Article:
--After a quarterback keeper for 13, Kizer zeroed in on St. Brown for the longest passing play of the night for Notre Dame—a 30-yard strike over the middle to the lanky sophomore who went head over heels into the end zone to tie the game.
And yet that was barely the beginning on a muggy evening that never amounted to any sort of comfort level for either defensive coordinator.
How close was the competition?
--Eleven minutes into the game both teams had run 14 plays.
--With 8:47 left until halftime, both teams had 136 total yards (93 rushing by the Irish, 94 rushing by Texas).
--With the Longhorns claiming a 31-21 lead, both squads had completed 10 of 16 passes.
--At the close of the third period Notre Dame had run 55 plays for 363 yards to Texas’ 57 for 368.
And it only became more interesting from there.
Buechele kept the Irish on their heels with a 68-yard bomb in the late moments of the first half and another 72-yarder for a score on the second play of the second half. After a three-and-out attempt by Notre Dame, Texas tacked on a field goal for its largest lead at 31-14 with 9:14 remaining in the third period.
From there, Kizer took over for good under center and Notre Dame revved things up. In four plays the scoreboard went to 31-21 as Kizer found St. Brown for 15 yards and then ran it in himself over the right pylon from 29 yards out. A Shaun Crawford interception (the only turnover of the game by either team) led to a Kizer-to-Hunter TD pass and it jumped to 31-28.
With all the momentum on their side, the Irish missed a golden opportunity. Kizer located Folston for 17 yards on a screen and then C.J. Sanders for another 24-yard gain. The Irish quarterback nearly connected with Hunter in the end zone for the lead, but a vicious collision ended Hunter’s night and separated him from the ball. Justin Yoon’s potential tying field goal was tipped at the line of scrimmage.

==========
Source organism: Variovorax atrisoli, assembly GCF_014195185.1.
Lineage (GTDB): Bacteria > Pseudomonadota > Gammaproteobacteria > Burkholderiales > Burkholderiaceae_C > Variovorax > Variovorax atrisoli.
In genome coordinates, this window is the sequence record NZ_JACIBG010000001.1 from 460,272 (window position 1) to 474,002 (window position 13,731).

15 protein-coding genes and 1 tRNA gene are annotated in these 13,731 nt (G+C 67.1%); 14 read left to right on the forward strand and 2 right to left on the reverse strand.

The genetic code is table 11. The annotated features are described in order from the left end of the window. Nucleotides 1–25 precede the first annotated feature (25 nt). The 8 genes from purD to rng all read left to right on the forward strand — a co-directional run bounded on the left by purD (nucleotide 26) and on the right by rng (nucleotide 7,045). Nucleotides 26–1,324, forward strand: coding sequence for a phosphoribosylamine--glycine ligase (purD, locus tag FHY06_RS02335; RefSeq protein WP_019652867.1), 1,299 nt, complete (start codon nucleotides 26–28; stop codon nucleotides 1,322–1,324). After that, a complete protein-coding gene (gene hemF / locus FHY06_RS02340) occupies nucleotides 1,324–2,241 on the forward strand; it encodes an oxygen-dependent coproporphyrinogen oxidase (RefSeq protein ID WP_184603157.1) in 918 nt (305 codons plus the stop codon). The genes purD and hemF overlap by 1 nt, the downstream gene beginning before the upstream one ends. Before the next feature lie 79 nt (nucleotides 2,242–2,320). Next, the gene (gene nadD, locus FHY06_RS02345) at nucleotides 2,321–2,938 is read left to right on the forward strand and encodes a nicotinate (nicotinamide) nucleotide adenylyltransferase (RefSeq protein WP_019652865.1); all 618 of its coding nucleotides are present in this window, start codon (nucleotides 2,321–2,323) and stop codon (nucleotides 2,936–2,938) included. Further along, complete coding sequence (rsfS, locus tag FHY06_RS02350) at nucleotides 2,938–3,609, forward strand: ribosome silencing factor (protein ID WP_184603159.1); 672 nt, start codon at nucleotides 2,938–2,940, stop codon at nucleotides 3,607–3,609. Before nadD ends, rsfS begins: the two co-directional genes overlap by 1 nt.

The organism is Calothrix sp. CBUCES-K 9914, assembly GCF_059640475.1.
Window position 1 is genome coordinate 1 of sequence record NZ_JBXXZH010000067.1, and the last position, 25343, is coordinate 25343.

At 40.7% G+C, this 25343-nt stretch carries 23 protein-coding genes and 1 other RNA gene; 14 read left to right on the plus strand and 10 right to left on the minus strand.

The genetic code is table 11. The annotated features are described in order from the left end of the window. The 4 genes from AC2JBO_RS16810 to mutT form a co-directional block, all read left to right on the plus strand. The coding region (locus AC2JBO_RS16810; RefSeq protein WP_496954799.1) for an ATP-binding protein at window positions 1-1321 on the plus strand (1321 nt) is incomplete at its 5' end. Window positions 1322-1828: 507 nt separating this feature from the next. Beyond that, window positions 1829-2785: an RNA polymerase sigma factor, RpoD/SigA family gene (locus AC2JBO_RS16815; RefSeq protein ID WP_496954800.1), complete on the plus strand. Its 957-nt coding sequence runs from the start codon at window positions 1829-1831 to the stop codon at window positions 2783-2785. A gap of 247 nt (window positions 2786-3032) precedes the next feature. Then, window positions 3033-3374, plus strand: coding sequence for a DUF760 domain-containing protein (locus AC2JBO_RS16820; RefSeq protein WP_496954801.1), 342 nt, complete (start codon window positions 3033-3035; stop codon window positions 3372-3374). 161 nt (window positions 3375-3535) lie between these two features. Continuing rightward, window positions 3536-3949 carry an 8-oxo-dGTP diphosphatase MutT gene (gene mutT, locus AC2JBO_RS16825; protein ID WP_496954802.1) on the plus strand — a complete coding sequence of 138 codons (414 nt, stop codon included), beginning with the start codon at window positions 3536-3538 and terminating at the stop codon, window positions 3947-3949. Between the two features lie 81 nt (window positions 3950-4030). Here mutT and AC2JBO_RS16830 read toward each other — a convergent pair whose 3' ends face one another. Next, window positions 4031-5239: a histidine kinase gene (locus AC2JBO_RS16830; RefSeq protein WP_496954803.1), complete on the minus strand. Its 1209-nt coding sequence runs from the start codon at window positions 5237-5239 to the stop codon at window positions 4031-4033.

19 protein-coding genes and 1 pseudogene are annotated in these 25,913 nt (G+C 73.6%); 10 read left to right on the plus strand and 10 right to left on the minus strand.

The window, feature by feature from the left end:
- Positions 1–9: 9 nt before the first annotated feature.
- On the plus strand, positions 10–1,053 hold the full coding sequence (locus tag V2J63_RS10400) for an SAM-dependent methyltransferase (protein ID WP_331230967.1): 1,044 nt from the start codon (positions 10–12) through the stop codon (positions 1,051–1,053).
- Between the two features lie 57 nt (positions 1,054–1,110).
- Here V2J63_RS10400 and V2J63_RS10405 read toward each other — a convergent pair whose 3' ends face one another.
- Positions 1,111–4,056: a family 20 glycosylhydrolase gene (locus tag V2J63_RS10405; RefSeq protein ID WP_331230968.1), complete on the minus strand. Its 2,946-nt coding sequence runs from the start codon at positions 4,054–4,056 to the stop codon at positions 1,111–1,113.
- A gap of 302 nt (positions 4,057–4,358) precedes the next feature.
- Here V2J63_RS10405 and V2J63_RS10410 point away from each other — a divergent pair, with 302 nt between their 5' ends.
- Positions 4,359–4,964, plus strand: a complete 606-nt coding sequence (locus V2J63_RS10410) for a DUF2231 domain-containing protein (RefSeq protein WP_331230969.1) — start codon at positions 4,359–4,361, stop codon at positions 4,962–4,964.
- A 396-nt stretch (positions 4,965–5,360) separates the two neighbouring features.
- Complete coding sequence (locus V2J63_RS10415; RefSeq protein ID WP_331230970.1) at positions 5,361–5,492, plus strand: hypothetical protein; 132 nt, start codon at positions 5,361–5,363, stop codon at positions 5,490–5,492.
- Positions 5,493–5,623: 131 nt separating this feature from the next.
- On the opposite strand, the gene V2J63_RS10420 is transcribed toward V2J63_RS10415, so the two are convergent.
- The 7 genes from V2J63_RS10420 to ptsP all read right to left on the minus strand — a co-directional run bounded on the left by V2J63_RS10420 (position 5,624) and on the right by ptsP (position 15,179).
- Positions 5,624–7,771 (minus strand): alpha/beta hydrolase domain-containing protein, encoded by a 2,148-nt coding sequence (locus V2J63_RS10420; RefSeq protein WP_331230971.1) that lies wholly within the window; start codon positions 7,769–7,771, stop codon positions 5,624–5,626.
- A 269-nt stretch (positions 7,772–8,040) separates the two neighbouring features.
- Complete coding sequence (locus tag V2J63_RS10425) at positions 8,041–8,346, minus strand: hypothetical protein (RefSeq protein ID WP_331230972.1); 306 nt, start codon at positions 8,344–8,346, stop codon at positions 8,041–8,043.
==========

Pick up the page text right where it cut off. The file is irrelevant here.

Still, Notre Dame’s defense forced another three and out by Texas, and Kizer put his team back on top with a perfectly-lofted teardrop throw to Josh Adams.
Texas came back with a late 68-yard TD drive that appeared to give the advantage back to the home team—but, maybe fittingly, Jarron Jones blocked the PAT attempt and Crawford ran it back all the way for two points and a tie at 37.
Swoopes notched both Texas OT TDs (he threw only a single incomplete pass but ran 13 times for 53 yards), with a sweet Kizer-to-Sanders 25-yard screen scoring play in between.
The Longhorns had never before played an overtime game at home—and they hadn’t beaten Notre Dame since claiming a national title after a Cotton Bowl victory to cap the 1969 season.
The Irish had their own set of celebrity supporters—Dallas product Tim Brown, plus 2015 receiving stars Will Fuller (now with the Houston Texans) and Chris Brown (now with the Dallas Cowboys) and rookie Cowboy linebacker Jaylon Smith. Former Notre Dame players Rod West and Dan Novakov sat in the press box representing the Sugar and Cotton bowls, respectively. And, boy, did they see a show.
“Everybody works too hard and sacrifices too much to ever feel good after a loss,” Kelly told his team in the postgame locker room. “We give too much. We work too hard. There’s never a great feeling after a loss—let’s get that straight right now.
“If we just did a couple of things better tonight, we’re on the other side of this. There were a ton of great things that happened tonight. Most teams at 31-14 fold and get run out. Instead you battled and took the lead. That element right there you cannot fake.
“We’ve got to clean up a ton of things. With the resiliency you showed today, and if we all commit to doing our jobs better, this is going to be a really good football team.
“If we could have just done this or done that—you can replay them in your head--then we’re talking about something different tonight.”
The Irish were that close to holding their own late-night party in Austin.
Now, they’ve got to make a quick turnaround to play host to Nevada Saturday with one less day of preparation.
“This is a team that will get better and better as the year goes on,” noted Kelly.
He’ll be counting on that same resiliency five days from now.
Senior associate athletics director John Heisler writes about the Notre Dame athletics scene for Fighting Irish Media.